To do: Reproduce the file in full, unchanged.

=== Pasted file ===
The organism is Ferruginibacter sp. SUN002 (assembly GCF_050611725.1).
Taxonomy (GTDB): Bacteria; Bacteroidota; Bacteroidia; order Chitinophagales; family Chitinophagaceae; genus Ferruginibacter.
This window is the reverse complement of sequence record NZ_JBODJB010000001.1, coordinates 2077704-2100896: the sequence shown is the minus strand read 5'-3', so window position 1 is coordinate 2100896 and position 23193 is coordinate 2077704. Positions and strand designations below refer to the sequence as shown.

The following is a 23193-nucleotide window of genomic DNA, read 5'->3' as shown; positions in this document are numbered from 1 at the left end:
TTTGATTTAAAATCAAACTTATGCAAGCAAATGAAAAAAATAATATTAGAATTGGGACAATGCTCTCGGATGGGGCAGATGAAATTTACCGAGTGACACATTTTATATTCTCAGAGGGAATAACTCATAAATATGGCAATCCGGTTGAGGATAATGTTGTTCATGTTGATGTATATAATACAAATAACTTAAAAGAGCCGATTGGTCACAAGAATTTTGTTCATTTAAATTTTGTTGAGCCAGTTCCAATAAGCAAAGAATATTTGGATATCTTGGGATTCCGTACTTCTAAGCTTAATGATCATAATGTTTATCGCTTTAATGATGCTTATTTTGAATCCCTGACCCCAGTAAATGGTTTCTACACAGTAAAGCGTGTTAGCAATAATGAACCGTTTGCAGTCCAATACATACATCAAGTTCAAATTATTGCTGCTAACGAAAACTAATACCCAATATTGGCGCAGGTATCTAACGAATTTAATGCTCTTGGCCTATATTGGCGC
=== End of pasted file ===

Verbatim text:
The organism is Ferruginibacter sp. SUN002 (assembly GCF_050611725.1).
Taxonomy (GTDB): Bacteria; Bacteroidota; Bacteroidia; order Chitinophagales; family Chitinophagaceae; genus Ferruginibacter.
This window is the reverse complement of sequence record NZ_JBODJB010000001.1, coordinates 2077704-2100896: the sequence shown is the minus strand read 5'-3', so window position 1 is coordinate 2100896 and position 23193 is coordinate 2077704. Positions and strand designations below refer to the sequence as shown.

The following is a 23193-nucleotide window of genomic DNA, read 5'->3' as shown; positions in this document are numbered from 1 at the left end:
TTTGATTTAAAATCAAACTTATGCAAGCAAATGAAAAAAATAATATTAGAATTGGGACAATGCTCTCGGATGGGGCAGATGAAATTTACCGAGTGACACATTTTATATTCTCAGAGGGAATAACTCATAAATATGGCAATCCGGTTGAGGATAATGTTGTTCATGTTGATGTATATAATACAAATAACTTAAAAGAGCCGATTGGTCACAAGAATTTTGTTCATTTAAATTTTGTTGAGCCAGTTCCAATAAGCAAAGAATATTTGGATATCTTGGGATTCCGTACTTCTAAGCTTAATGATCATAATGTTTATCGCTTTAATGATGCTTATTTTGAATCCCTGACCCCAGTAAATGGTTTCTACACAGTAAAGCGTGTTAGCAATAATGAACCGTTTGCAGTCCAATACATACATCAAGTTCAAATTATTGCTGCTAACGAAAACTAATACCCAATATTGGCGCAGGTATCTAACGAATTTAATGCTCTTGGCCTATATTGGCGC